Lotteries are legal in 37 states. But political struggles over lotteries are heating up in two of the remaining Bible-belt holdouts, Tennessee and North Carolina.

North Carolina Gov. Mike Easley, a Democrat, is pushing for a lottery referendum aimed at improving schools with $300 million in new annual revenue. North Carolina is in its second year of budget deficits near $1 billion.

The beginning of lottery sales in adjoining South Carolina in January has given ammunition to lottery backers. They say millions of North Carolina dollars are spent on lotteries in both South Carolina and Virginia. Advocates also cite polls showing that a majority of North Carolina voters would support a referendum.

"We believe the people should have a chance to vote on it," a representative of the North Carolina Association of Educators told Christianity Today.

But lottery opponents, centered in churches and including many other groups, are well organized and vocal. In 2001 they kept lottery proposals bottled up in the legislature. Their umbrella group, Citizens United Against the Lottery, has vowed to do it again. Political observers here believe the referendum proposal is still a few votes short of passage, if it can get to the floor. Easley announced in February that he will push for a lottery when the legislature resumes its work in May.

In Tennessee, where Republican Don Sundquist is governor, only the budget woes are similar. Tennesseans will vote in November on a referendum to change the state constitution, which has banned lotteries since 1834. According to a recent poll by The Knoxville News-Sentinel, 55 percent of voters favor the idea. But polls showed support levels as high as 69 percent in 2000.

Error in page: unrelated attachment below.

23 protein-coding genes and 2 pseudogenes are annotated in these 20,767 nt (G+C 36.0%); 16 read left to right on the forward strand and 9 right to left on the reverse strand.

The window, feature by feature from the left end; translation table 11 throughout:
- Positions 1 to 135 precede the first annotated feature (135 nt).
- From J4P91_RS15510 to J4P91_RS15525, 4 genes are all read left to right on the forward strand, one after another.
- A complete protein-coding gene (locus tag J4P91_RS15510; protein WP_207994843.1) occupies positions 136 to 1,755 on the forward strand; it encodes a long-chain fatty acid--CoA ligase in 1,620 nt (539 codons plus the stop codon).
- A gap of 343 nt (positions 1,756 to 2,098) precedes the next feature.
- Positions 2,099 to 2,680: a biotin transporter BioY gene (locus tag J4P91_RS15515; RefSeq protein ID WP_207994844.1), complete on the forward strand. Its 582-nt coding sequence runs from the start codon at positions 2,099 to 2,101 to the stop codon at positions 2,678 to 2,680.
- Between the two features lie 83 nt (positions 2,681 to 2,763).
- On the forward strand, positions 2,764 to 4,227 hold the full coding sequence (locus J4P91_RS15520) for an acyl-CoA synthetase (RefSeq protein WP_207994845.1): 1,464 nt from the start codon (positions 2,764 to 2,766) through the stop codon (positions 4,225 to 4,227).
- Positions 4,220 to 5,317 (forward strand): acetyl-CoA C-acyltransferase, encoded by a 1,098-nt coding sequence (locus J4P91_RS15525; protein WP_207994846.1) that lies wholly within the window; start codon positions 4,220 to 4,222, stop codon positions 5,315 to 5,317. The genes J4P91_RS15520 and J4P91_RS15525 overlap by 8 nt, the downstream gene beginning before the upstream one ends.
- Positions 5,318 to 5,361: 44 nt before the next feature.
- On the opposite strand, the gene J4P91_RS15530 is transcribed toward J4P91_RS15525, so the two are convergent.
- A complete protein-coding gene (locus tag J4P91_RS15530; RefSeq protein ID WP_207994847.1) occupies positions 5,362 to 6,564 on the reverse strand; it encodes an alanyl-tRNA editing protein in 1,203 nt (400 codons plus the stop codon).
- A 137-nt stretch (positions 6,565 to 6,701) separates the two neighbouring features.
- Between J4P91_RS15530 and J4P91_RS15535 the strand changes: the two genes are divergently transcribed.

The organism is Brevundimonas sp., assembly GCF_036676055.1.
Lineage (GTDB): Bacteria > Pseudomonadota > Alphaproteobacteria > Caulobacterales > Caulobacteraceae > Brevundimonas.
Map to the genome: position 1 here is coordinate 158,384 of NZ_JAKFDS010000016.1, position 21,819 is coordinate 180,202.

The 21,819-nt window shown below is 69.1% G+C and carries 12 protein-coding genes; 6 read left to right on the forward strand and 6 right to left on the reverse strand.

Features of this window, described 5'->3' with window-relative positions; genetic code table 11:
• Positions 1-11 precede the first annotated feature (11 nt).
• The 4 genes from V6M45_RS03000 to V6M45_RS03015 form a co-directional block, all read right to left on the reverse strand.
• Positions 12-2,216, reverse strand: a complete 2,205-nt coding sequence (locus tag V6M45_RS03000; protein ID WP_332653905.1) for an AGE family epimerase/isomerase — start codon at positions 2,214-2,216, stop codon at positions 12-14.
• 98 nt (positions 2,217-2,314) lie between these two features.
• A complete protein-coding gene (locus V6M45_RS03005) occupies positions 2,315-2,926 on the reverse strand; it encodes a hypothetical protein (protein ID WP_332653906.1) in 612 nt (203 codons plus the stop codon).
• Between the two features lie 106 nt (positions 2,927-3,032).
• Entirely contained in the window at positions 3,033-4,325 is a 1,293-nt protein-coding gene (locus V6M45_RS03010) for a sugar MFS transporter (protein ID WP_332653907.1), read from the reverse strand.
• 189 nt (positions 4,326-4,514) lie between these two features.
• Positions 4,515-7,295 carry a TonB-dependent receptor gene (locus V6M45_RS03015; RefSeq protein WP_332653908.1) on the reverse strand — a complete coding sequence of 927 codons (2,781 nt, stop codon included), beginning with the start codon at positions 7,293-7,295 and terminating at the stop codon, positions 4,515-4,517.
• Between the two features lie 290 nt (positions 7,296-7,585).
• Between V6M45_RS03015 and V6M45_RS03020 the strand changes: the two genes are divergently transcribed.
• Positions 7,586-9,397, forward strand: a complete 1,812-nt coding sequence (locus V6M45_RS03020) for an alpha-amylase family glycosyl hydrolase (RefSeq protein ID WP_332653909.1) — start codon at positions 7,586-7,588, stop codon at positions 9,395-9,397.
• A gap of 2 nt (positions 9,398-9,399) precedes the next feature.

Opponents point out that such numbers can be misleading. In 1999, Alabama polls showed that 65 percent of the voters supported a lottery referendum. But after an intense campaign by anti-lottery forces, voters defeated it 54 to 46 percent.

A coalition of lottery opponents in Tennessee is determined to repeat the Alabama experience. The Tennessee Baptist Convention (TBC) is at the center of the drive. Leaders hope to raise an anti-lottery campaign fund of at least $1.5 million from TBC's 3,000 congregations.

James Porch, TBC executive director and treasurer, says lottery opponents face an uphill struggle to turn public opinion in the face of an expected multimillion-dollar pro-lottery campaign. "I don't speak for Tennessee Baptists, but I think there's a pretty broad consensus among our Baptist people that gambling is morally wrong," Porch told CT.

Churches are attempting to work through a broader coalition, the new Gambling Free Tennessee Alliance. Joe Rodgers, former U.S. ambassador to France, heads the alliance. "It's been proven that if churches take the lead, you can't win," Rodgers warned Baptist leaders in November. "You must put lay leaders out in front. The churches will educate, register voters, and get out the vote."

Related Elsewhere

The Knoxville News- Sentinel has an archive of coverage of the lottery controversy.

Related Christianity Today coverage of lottery debates includes:

Beating the OddsChristians in two states defeat gambling by exposing its harmful effects on the poor. (January 10, 2000)
An Education GambleAfter defeating an Alabama lottery-for-schools plan, Christians ponder how to improve public education. (December 10, 1999)

Previous Christianity Today stories about gambling include:

Will Gambling Limit Be Heeded?The National Gambling Impact Study Commission made 76 recommendations to curtail betting. (Aug. 9, 1999)
Gambling Away the Golden YearsCasinos are seducing an alarming number of seniors. Where is the church? (May 21, 1999)
Gambling with the EnemyInstead of folding, the church should be upping the ante (May 18, 1998)
None Dare Call It SinHow Mississippi's Bible Belt succumbed so quickly and so completely to the gambling industry. (May 18, 1998)
Spurning Lady LuckChurches reject funds tainted by gambling. (Oct. 5, 1998)
Voters Reject Betting Measures(Dec. 9, 1996)

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